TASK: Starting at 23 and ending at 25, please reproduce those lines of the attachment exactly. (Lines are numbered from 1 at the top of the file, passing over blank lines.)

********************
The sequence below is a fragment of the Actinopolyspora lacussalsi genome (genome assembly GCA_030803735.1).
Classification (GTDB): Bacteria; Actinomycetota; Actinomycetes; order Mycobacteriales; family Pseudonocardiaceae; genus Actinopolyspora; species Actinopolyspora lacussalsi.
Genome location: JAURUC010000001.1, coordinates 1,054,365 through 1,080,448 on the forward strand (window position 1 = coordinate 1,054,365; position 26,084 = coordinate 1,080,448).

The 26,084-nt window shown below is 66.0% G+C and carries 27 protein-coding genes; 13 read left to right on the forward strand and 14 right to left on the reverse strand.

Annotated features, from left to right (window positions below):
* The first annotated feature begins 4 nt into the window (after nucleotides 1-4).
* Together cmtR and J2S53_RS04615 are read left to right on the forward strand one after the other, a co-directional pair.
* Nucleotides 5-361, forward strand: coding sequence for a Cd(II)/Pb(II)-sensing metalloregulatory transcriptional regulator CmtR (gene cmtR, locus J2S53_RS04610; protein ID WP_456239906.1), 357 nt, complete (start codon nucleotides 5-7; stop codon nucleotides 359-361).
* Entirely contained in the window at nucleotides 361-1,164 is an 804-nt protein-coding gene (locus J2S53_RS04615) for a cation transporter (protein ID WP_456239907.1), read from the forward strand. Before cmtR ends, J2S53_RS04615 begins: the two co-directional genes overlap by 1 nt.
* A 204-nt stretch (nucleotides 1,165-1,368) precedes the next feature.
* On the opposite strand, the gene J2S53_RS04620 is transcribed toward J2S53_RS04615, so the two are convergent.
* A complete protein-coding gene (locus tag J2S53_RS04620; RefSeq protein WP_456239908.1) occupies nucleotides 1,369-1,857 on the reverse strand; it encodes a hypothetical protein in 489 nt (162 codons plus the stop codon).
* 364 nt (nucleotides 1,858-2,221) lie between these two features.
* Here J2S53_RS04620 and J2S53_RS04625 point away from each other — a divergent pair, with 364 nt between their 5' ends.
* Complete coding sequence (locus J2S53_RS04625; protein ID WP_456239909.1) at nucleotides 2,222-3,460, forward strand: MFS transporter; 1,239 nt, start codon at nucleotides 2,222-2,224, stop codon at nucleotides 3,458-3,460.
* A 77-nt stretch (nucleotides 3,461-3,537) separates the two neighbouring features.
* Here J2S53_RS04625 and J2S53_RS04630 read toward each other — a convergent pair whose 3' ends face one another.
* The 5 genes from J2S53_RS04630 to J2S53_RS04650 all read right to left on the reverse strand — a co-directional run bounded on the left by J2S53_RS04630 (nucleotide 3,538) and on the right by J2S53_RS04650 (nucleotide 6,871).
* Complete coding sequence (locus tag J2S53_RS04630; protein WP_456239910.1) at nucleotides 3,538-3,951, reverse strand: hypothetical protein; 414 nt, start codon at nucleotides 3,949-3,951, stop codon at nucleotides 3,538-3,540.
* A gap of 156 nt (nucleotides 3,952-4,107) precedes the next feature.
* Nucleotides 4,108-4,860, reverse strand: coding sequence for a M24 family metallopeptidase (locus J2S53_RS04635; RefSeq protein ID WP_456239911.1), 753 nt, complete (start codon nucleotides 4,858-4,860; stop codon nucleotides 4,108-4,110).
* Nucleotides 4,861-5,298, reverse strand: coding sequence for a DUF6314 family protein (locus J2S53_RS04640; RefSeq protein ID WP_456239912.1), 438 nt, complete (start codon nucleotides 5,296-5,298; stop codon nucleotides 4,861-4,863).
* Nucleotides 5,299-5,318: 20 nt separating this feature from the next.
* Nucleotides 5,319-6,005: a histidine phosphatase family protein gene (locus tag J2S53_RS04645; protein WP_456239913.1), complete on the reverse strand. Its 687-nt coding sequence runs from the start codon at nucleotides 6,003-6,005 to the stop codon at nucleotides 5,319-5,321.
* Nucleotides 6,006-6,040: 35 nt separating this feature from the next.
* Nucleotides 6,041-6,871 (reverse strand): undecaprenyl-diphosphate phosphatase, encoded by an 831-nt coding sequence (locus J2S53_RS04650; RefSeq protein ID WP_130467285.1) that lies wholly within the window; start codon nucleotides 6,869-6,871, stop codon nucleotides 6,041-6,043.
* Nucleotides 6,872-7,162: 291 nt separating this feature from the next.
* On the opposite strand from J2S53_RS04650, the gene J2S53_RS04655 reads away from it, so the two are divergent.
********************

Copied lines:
* Nucleotides 5,299-5,318: 20 nt separating this feature from the next.
* Nucleotides 5,319-6,005: a histidine phosphatase family protein gene (locus tag J2S53_RS04645; protein WP_456239913.1), complete on the reverse strand. Its 687-nt coding sequence runs from the start codon at nucleotides 6,003-6,005 to the stop codon at nucleotides 5,319-5,321.
* Nucleotides 6,006-6,040: 35 nt separating this feature from the next.